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Coat of arms of Kórnik Alternate names: Kórnik [Pol], Kurnik [Ger], Burgstadt [Ger 1939-45]. 52°15' N, 17°06' E, 12 miles SSE of Poznań (Posen). Jewish population: 399 (in 1871), 92 (in 1910). Słownik Geograficzny Królestwa Polskiego (1880-1902), IV, pp. 922-925: "Kurnik". This town with fewer than 6,807 inhabitants in 2006 is a major tourist attraction for its castle and library. Until 1961, the modern town of Kórnik consisted of two separate towns: Kórnik itself and the town of Bnin, located only 1 km away. Both towns were founded in Middle Ages. The origins of Jewish settlement in Kórnik are unclear. Encyclopedia of Jewish Life Bfore and Dring the Holocaust attributes the first mention of Jews from Kórnik to the end of 17th century. A study entitled "The Oldest Record of Jewish Settlements in Poland," says that as early as 1507, Jews paid coronation taxes. 16 Jews lived there in 1674 engaged in trade and crafts, especially tailoring. Jewish population increased substantially in the first half of the 19th century: 1837-1,158; 1840-1,170 (44%); 1871-399; and 1910-92. Many iimmigrated to Germany and America. At the outbreak of WW II, 30 to 35 Jews remained. The Nazis deported them to Lodz and Kalisz. [June 2009]

The Countess of Teofil built the wooden synagogue in 1767, one of the most unusual in Poland. The lower part of the synagogue designed for men and the upper gallery for women was completely torn down by the Nazis in 1940. All that remains is the narrow passage from the market for prayer taken by the Kornik Jews, 1.5 x 10 meters, called " Uchem Igielnym." The door in Hebrew and German reads: "This is the gate to the eternal; just enter here." The passage was renovated by locals in 1979. At the front door are two plaques indicating the synagogue and the passage. Annually,  the doors to the passage are opened and candles lit on Catholic Holy Days. In this way, Kórnik residents honor the memory of their former Jewish neighborsArchival synagogue photos. [May 2009]

CEMETERY: The Nazis destroyed the Jewish Cemetery in Kórnik on the outskirts of the city at the junction of ul. Średzkiej and ul. Średzkiej and ul. Parkowej in 1941. Marble tombstones were taken by the Nazis to shore up the sides of drainage ditches and for pavements. The Soviets established the cemetery as an arboretum for the Institute of Dendrology. In the 1960s, the mortuary building demolished. In 1981, during the rebuilding of ulica Reja, a few matzevot fragments were excavated. Działacze Kórnickiego Towarzystwa Kulturalnego decided to save them; and later other gravestones were found in the city streets. These granite, sandstone, and marble gravestones mostly from the 19th and early 20th century have inscriptions in Hebrew and German. Some matzevot still contain traces of polychrome. The opening of the lapidarium on May 6, 1984 at Święta Kwitnącej Magnoli was thanks to Jerzy Fogel of the Kórnick Cultural Society. In his letter to the Social Committee for the Care of Cemeteries and Monuments of Jewish Culture [Społecznego Komitetu Opieki nad Cmentarzami i Zabytkami Kultury Żydowskiej], he wrote: "The interior will be made available to the public only in exceptional cases. The object is not a museum, nor does it aspire to the role of the monument of martyrdom of the Polish Jews (...). The main premise was to organize the lapidarium as a humanitarian act." Photos. [May 2009]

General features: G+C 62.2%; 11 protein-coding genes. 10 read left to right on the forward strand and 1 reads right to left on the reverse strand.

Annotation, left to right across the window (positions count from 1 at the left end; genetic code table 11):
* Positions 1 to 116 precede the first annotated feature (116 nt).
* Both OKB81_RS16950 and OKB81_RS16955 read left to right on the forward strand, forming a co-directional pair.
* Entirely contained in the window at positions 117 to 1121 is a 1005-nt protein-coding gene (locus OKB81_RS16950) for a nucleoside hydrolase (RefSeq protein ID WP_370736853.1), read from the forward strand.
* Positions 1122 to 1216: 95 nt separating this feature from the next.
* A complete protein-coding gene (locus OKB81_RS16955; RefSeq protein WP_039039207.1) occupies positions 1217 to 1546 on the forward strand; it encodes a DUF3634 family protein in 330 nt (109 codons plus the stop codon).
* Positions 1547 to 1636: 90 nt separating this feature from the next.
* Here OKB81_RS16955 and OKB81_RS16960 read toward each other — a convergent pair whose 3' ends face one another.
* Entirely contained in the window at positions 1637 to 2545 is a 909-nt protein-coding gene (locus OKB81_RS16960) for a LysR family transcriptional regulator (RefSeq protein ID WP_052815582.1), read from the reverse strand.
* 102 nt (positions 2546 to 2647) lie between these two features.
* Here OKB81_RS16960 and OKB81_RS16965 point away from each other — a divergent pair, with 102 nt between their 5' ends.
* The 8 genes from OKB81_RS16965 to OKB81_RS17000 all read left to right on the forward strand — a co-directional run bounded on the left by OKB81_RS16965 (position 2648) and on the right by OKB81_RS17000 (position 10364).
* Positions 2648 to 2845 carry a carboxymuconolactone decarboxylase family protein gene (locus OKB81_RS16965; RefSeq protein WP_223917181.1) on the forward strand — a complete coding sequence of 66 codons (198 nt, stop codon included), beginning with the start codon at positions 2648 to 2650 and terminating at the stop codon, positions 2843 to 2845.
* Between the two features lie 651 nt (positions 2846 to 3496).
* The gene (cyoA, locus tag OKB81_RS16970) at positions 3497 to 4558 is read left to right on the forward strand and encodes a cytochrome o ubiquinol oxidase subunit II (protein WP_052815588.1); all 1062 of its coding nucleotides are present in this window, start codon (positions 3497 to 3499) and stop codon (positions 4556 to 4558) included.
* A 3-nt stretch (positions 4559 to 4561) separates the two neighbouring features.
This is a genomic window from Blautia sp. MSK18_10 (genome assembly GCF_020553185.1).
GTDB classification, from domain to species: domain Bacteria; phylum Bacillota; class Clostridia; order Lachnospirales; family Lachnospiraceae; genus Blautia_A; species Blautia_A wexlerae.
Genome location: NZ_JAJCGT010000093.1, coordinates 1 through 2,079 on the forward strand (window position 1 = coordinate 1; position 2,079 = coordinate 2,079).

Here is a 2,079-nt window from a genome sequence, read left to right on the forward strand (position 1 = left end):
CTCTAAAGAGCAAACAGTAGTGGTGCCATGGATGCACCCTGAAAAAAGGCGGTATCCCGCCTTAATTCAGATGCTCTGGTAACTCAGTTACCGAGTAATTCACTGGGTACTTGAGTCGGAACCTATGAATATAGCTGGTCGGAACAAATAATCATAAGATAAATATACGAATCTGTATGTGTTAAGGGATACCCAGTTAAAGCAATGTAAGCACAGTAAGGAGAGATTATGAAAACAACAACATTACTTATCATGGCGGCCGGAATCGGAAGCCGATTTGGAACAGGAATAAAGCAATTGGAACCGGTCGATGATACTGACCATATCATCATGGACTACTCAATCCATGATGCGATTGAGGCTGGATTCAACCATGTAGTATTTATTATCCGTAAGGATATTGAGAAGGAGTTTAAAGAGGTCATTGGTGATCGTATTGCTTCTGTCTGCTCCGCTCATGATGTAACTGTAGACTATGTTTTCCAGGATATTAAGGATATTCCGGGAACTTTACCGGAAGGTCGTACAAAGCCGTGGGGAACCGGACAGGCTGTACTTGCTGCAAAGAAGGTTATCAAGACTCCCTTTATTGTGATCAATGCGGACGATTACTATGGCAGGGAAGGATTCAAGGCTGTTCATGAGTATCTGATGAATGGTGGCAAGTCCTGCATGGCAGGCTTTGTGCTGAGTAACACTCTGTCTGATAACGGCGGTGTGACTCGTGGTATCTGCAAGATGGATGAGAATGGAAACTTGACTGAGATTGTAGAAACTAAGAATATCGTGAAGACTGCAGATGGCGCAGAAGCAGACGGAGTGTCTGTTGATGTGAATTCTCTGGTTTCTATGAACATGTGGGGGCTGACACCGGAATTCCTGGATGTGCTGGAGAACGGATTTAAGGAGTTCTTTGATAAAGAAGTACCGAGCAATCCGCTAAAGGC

US Commission No. POCE0000452

Alternate name: Kurnik in German. Kornik is located in region Pozranskie at 52°15 17°06, 20 km from Pozrania. Cemetery is at 5 Parkowa St. Present population is 5,000-25,000 with no Jews.

  • Town: Urzad Miasta Gminy, 1 Nepodlegtosci St., tel. 170147.
  • Regional: region Konserwator Zabytheow, 61-716 Poznan, 93 Kosccmszki St., tel. 696464.
  • Interested: Dr. Kazimier Krawiarz, Institute of Dendrology of the Polish Academy of Sciences, tel. 170-033.

1921 Jewish population was 57. Jewish community was Conservative. The isolated urban flat land has no sign or marker, a continuous fence, no gate. Reached by crossing the Institute of Dendrology of the Polish Academy of Sciences, owner of the property. Access is open to all. No gravestones are visible. Removed stones are incorporated into a veranda at 20 Flensa Ave, Kornik; 13 entire and 40 fragments are in the lapodarium at the market square in Kornik. Adjacent properties are residential. The cemetery was vandalized during WWII. Within the limits of the cemetery is the former cemetery guard's house.

Pozana Pniewski, 47/4 Pry...... St. completed survey August 1991. The site was visited in 1989. Dr. Kazimier Krawiarz was interviewed for this survey.

Last Updated on Tuesday, 09 June 2009 23:36
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